Coles has copped a backlash after the competition watchdog alleged the supermarket giant had short-changed drought-stricken dairy farmers by millions of dollars.
On Thursday, the Australian Competition and Consumer Commission (ACCC) revealed that Coles would pay $5.25 million to New South Wales dairy co-operative Norco, after allegedly failing to pass on the full 10 cent per litre milk price hike it claimed would go to farmers.
The ACCC investigated claims that Coles reduced its payments to Norco under the retail price increase, implemented to support drought-hit farmers, to just 3.5 cents per litre in April after Norco raised its prices by 6.5 cents per litre.
This was despite Coles’ ads claiming it would “pass the extra 10c per litre to processors who will distribute all of the money to the farmers who supply them with milk for Coles Brand”.
“Coles allowed farmers, consumers and the Australian public to believe that its 10 cents per litre price rise would go straight into the pockets of dairy farmers, when the ACCC alleges this was not the case for Norco farmers,” ACCC chairman Rod Sims said.
“We are pleased that Norco farmers will now receive additional money, commencing within seven days.”
Mr Sims said the ACCC would “be keeping a very close eye on Coles to ensure they follow through on this commitment, and we are not ruling out future litigation if necessary”.
In a statement to media, Coles said it “respects the regulatory process but disagreed with the ACCC’s interpretation of these issues”.
Australian Dairy Farmers chief executive David Inall told The New Daily the situation was “extremely disappointing”.
“Dairy farmers want to work collaboratively with all sectors of the supply chain. They expect honesty from companies,” he said.
“We don’t want to have to go through legal action to get fair and reasonable prices.”
Mr Inall praised the consumer watchdog for taking action to hold Coles to its promise.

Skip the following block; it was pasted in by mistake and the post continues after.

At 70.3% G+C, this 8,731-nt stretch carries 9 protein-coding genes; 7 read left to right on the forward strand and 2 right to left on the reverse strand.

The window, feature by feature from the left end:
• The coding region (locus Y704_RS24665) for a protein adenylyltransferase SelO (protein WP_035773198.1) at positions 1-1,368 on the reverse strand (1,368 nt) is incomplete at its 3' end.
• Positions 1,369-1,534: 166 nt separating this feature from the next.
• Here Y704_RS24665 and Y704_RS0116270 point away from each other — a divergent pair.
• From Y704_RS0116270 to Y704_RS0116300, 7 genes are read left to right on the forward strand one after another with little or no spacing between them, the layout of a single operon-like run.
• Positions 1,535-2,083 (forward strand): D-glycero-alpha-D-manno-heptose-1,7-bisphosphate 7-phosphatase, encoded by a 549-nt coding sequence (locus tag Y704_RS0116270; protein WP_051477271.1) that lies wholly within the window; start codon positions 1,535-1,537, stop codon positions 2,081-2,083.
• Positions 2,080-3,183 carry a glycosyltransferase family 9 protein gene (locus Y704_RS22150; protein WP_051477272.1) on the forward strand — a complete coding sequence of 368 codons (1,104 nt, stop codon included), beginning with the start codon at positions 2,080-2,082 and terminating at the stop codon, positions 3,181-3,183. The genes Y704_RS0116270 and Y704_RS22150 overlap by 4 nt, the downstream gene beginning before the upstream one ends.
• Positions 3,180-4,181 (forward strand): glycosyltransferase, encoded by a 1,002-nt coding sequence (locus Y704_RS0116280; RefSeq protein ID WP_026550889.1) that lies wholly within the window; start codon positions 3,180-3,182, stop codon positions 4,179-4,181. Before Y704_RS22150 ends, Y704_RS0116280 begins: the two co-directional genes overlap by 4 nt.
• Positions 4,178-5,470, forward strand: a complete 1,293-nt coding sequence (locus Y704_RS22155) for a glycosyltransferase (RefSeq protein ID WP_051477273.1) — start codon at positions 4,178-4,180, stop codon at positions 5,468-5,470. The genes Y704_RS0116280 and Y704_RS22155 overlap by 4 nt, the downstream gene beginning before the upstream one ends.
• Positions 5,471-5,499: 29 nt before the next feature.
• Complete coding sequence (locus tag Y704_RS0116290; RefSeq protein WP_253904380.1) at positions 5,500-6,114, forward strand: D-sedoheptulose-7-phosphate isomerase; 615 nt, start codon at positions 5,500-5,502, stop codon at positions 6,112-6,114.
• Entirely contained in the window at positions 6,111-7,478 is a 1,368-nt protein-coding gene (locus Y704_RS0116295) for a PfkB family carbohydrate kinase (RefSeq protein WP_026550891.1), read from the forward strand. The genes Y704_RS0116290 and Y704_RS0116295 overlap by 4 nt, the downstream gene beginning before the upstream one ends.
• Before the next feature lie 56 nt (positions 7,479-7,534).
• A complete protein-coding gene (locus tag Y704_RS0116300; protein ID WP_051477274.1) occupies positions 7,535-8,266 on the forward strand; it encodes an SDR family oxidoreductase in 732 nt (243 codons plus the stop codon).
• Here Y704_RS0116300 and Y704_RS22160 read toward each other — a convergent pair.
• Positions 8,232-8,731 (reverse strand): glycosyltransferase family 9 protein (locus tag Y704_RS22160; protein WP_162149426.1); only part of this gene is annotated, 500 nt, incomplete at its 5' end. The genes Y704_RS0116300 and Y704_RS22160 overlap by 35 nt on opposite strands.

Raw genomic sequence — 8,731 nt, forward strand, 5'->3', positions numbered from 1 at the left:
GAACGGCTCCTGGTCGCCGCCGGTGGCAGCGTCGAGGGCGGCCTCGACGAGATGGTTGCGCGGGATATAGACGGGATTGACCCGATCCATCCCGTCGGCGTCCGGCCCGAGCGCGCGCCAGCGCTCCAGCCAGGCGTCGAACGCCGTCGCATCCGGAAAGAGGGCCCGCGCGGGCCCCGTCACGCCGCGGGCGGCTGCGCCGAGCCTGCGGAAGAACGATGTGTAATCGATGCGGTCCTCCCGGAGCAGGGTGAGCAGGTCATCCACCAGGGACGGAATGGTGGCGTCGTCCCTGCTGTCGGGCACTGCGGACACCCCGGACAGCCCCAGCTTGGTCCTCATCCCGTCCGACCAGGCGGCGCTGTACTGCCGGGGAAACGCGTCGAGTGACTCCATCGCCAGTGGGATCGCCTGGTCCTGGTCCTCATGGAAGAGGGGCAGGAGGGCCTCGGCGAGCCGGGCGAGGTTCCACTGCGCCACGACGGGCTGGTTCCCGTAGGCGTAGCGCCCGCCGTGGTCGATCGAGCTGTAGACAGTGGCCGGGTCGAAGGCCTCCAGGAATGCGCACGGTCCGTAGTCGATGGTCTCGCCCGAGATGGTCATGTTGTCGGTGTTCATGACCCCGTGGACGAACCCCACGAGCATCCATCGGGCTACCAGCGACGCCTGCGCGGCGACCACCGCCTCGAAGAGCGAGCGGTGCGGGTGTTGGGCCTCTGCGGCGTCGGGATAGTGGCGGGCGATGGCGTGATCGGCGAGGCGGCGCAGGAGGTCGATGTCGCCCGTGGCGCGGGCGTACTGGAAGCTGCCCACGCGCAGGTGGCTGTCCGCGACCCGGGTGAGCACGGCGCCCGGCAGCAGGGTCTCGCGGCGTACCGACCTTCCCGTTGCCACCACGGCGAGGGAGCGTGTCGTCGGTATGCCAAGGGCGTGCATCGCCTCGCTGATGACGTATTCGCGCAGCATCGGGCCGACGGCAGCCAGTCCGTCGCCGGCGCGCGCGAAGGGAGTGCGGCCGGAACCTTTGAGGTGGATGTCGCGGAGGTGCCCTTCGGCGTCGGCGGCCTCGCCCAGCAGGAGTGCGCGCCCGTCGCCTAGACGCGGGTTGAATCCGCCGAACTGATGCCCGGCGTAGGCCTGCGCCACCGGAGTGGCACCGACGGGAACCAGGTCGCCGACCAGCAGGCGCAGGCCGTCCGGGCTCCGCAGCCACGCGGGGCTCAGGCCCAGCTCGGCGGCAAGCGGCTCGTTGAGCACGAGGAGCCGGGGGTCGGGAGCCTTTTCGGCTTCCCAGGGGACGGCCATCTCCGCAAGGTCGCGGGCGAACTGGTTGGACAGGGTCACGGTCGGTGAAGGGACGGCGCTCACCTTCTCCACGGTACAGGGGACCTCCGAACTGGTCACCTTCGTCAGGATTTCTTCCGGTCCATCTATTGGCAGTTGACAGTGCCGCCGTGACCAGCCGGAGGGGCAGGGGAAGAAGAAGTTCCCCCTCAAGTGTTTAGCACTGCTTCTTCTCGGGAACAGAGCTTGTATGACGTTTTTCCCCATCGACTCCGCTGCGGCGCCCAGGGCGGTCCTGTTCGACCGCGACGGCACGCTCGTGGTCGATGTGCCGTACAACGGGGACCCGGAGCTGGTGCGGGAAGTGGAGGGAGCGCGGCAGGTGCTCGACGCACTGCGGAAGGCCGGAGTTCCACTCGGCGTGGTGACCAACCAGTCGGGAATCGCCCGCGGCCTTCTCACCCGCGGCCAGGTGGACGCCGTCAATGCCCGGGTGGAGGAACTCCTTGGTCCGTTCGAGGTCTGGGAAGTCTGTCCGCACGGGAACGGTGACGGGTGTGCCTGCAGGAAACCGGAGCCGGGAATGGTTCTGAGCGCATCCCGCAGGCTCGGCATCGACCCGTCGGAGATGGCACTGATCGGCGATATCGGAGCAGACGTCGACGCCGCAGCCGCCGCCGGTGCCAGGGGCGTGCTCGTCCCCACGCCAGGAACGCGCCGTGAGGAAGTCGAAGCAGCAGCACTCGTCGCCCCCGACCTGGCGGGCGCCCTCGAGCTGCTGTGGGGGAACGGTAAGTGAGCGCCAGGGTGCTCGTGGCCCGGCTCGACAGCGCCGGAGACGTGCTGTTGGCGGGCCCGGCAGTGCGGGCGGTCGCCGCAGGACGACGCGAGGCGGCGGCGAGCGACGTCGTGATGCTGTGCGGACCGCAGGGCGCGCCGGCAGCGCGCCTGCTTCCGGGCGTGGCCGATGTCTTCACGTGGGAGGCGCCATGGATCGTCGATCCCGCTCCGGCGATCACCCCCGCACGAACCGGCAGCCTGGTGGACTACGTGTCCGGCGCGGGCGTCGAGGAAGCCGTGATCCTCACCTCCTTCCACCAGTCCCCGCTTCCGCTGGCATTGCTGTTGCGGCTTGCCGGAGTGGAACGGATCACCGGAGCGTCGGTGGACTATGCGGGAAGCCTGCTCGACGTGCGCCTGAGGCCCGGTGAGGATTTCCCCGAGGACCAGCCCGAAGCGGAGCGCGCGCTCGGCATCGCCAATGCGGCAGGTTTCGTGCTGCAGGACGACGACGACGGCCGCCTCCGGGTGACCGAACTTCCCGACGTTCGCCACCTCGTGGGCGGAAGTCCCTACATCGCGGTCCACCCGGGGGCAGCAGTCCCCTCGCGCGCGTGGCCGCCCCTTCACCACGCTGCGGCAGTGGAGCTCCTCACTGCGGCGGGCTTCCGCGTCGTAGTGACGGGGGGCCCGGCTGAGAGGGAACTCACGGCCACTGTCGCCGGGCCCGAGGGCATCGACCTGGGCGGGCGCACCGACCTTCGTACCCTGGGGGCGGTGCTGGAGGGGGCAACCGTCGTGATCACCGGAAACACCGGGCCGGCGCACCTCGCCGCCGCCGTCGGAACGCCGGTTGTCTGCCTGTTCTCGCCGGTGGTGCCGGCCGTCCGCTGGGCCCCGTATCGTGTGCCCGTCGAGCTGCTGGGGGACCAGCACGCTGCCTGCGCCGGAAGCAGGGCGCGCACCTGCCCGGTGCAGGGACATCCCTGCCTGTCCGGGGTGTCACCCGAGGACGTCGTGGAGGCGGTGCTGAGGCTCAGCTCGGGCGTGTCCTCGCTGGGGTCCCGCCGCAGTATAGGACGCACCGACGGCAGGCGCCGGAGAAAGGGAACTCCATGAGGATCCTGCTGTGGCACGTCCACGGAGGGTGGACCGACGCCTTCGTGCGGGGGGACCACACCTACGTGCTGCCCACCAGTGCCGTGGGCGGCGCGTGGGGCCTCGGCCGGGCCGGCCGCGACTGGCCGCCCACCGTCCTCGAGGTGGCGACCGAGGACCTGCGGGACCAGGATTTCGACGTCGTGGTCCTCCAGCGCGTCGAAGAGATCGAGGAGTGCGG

“It’s really important to ensure dairy farmers receive that full 10 cents [price] increase,” he said.
The ongoing price war waged by big supermarkets on private-label milk products including milk, yoghurt and cheese, is unsustainable for the dairy industry as farmers’ input costs (feed, energy, labour and water) are rising, Mr Inall said.
“We have an unprecedented pressure cooker for rising input costs and farm gate returns aren’t able to cover that,” he said.
[Milk products] shouldn’t be loss-leaders at the back of the store. Those prices need to increase.’’
Consumers wanting to support dairy farmers should avoid private label products and buy branded products instead, Mr Inall said.
“Where you can, buy those products. That’s the first and simplest step to support farmers,” he said.
In 2018-19, Australia’s milk production fell below nine billion litres for the first time in more than 20 years.
At the same time, there are reports of a mass exodus of farmers from the industry.
Low retail margins on milk products are “definitely having a significant impact on the farmers”, IBISWorld senior industry analyst Matthew Reeves said.
Woolworths, Coles and Aldi’s decisions to stop selling $1-a-litre milk in response to industry pressure hint at how unsustainable such low prices are, he said.
“They’re realising that’s not viable in the long term because farmers are taking the hit.”
‘Consumers would be right to be upset’
Deakin University retail and marketing expert Michael Callaghan said Coles “made themselves look pretty stingy in the way they implemented their promoted 10 cent per litre campaign and consumers would be right to be upset at being misled”.
“I think Coles were quite clever in promoting their additional subsidy of farmers,” Dr Callaghan said.
“Where they went wrong was in playing the creative accountant when price rises were announced by Norco two weeks after the agreement was made.
“Price rises happen on all commodities, on a routine basis, that Coles decided to subsume the price raise into their well-publicised 10 cent per litre campaign, is, in my opinion misleading – despite what Coles might claim.”
Dr Callaghan said Coles management were “naive in the extreme to think that their actions would be viewed positively by their customers, especially those who acted on their campaign in good faith”.
“I would have thought the PR savvy that led them to the promotional campaign in the first place would have sounded very large alarm bells with the decision to subsume the price rise into the campaign,” he said.
“Surely someone in Coles management said, ‘This is a bad idea, if it becomes public we’ll look like Scrooge McDuck’.”